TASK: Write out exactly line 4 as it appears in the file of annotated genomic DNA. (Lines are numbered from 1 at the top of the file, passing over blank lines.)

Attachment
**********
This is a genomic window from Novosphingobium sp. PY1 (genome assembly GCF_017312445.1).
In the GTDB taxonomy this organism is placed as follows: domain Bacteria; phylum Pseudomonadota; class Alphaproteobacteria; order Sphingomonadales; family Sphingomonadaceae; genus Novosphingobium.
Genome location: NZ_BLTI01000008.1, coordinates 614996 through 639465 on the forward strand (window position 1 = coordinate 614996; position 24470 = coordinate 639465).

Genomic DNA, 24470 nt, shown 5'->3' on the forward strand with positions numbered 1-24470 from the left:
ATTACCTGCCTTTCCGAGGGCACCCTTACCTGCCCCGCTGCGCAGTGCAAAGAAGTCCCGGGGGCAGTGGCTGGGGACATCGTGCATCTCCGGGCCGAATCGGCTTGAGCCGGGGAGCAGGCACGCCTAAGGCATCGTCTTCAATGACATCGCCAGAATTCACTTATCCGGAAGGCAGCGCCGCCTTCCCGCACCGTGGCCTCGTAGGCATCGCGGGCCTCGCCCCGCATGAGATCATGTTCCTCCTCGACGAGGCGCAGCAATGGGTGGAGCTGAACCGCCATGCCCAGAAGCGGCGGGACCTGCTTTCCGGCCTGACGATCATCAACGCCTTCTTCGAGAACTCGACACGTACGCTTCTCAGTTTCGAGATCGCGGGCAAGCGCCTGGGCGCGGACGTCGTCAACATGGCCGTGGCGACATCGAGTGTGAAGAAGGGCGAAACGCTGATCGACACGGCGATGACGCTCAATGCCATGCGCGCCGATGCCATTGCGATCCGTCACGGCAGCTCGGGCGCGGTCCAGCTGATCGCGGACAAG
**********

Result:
Genomic DNA, 24470 nt, shown 5'->3' on the forward strand with positions numbered 1-24470 from the left: